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FPREN introduces new Chief Meteorologist Jeff George

Jeff George has been named the new chief meteorologist for the Florida Public Radio Emergency Network (FPREN). George comes to FPREN by way of KOKH-TV (FOX 25) in Oklahoma City, where he had worked since 2007 serving 14 years as chief. After a seasoned TV broadcasting career, George comes to FPREN with a desire to make an impact and seek a brand-new challenge in his career. “That’s what’s important to me,” George said, “is making a difference.”

FPREN is a collective of 13 public radio stations that reach Floridians through radio broadcasts and online stories containing critical information during extreme weather events. The organization is headquartered at WUFT-FM/TV within the University of Florida College of Journalism and Communications. FPREN was honored with the Community Lifeline Award in 2019 from the Corporation for Public Broadcasting for its excellence in public service.

Jeff
FPREN's new Chief Meteorologist Jeff George

A native of Pittsburgh, George found his path to meteorology through service in the Air Force, which he joined in 1991. After stints in Florida, Mississippi and Italy, George found himself stationed at Fort Polk in Louisiana as part of a combat weather unit. Enjoying this "courageous” challenge for many years, George soon felt it was time for something different again. In 1999, he joined KALB-TV seeking a new challenge. He had developed a friendship with the chief meteorologist who insisted George give TV broadcasting a shot. “This is where I needed to be,” George said. He then spent the next 20-plus years in TV broadcasting serving markets in North Dakota, Ohio, Texas and Oklahoma before joining FPREN this June.

When it comes to George’s goals at FPREN, he is most excited to “provide forecasts and safety measures for the entire state of Florida and South Carolina" in this new role. “I’m looking forward to promoting safety a much larger scale,” George said, “while at the same time, on a smaller scale, I’m excited to mentor broadcast students and get them ready for the TV world. That excites me as much as anything.” In addition to reporting weather statewide, FPREN also trains students in the College of Journalism and Communications for a future in forecasting. After so many years of experience, George said he is ready to start passing that knowledge along to the next generation.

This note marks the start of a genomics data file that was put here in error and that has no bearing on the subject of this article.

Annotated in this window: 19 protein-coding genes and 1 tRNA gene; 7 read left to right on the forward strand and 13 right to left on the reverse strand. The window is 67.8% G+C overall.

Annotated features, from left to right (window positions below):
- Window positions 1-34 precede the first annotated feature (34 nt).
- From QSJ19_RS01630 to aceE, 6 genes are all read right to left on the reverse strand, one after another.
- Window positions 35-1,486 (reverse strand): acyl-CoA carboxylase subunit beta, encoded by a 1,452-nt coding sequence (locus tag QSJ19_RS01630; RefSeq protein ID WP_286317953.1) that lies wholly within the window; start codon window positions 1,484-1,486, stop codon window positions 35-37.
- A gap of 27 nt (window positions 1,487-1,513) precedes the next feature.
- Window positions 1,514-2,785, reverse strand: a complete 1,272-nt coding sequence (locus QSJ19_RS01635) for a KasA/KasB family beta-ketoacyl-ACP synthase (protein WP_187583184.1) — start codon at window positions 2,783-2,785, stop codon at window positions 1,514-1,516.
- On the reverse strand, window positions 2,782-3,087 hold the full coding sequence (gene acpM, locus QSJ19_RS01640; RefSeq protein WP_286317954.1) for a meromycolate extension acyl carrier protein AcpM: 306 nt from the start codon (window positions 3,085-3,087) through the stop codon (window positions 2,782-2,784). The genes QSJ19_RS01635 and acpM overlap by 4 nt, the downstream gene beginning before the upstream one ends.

George wants the public to know the staff at FPREN look deeply into the science of weather when making determinations about safety. Because more than anything, George is passionate about the people of Florida. “We legitimately care about people and their safety,” he said. “Our job is to keep people out of harm’s way and make sure they are aware of every hazard associated with every tropical system. Whether that be new information or reminders, the bottom line is that our mission is to make sure that everyone and their families are taken care of before, during and after big events.”

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